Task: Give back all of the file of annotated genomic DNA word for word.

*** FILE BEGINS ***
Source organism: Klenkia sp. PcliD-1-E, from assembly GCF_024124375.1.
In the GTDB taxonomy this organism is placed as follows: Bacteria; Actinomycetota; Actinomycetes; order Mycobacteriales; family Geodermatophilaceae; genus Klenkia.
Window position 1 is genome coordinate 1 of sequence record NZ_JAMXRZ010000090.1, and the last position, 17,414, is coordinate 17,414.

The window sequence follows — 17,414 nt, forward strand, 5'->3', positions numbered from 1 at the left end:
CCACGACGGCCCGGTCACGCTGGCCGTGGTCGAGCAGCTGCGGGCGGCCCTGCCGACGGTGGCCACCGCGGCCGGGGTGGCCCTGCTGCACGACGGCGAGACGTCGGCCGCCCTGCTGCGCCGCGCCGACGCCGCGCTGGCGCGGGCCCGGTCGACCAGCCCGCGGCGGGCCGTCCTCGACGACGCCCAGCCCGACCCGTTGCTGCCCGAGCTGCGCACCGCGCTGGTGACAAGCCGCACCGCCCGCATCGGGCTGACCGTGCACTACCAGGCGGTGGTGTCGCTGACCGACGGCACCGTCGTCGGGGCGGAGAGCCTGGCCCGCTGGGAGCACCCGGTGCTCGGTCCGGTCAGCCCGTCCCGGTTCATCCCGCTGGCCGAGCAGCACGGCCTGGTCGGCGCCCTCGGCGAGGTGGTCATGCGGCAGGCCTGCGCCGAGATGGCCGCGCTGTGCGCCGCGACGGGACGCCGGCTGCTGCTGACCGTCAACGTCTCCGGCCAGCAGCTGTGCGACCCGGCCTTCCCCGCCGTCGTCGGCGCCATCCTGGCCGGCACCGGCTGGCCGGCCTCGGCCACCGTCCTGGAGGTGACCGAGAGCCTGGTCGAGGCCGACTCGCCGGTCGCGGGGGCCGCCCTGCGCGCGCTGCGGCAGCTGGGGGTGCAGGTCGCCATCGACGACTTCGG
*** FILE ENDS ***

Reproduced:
Source organism: Klenkia sp. PcliD-1-E, from assembly GCF_024124375.1.
In the GTDB taxonomy this organism is placed as follows: Bacteria; Actinomycetota; Actinomycetes; order Mycobacteriales; family Geodermatophilaceae; genus Klenkia.
Window position 1 is genome coordinate 1 of sequence record NZ_JAMXRZ010000090.1, and the last position, 17,414, is coordinate 17,414.

The window sequence follows — 17,414 nt, forward strand, 5'->3', positions numbered from 1 at the left end:
CCACGACGGCCCGGTCACGCTGGCCGTGGTCGAGCAGCTGCGGGCGGCCCTGCCGACGGTGGCCACCGCGGCCGGGGTGGCCCTGCTGCACGACGGCGAGACGTCGGCCGCCCTGCTGCGCCGCGCCGACGCCGCGCTGGCGCGGGCCCGGTCGACCAGCCCGCGGCGGGCCGTCCTCGACGACGCCCAGCCCGACCCGTTGCTGCCCGAGCTGCGCACCGCGCTGGTGACAAGCCGCACCGCCCGCATCGGGCTGACCGTGCACTACCAGGCGGTGGTGTCGCTGACCGACGGCACCGTCGTCGGGGCGGAGAGCCTGGCCCGCTGGGAGCACCCGGTGCTCGGTCCGGTCAGCCCGTCCCGGTTCATCCCGCTGGCCGAGCAGCACGGCCTGGTCGGCGCCCTCGGCGAGGTGGTCATGCGGCAGGCCTGCGCCGAGATGGCCGCGCTGTGCGCCGCGACGGGACGCCGGCTGCTGCTGACCGTCAACGTCTCCGGCCAGCAGCTGTGCGACCCGGCCTTCCCCGCCGTCGTCGGCGCCATCCTGGCCGGCACCGGCTGGCCGGCCTCGGCCACCGTCCTGGAGGTGACCGAGAGCCTGGTCGAGGCCGACTCGCCGGTCGCGGGGGCCGCCCTGCGCGCGCTGCGGCAGCTGGGGGTGCAGGTCGCCATCGACGACTTCGG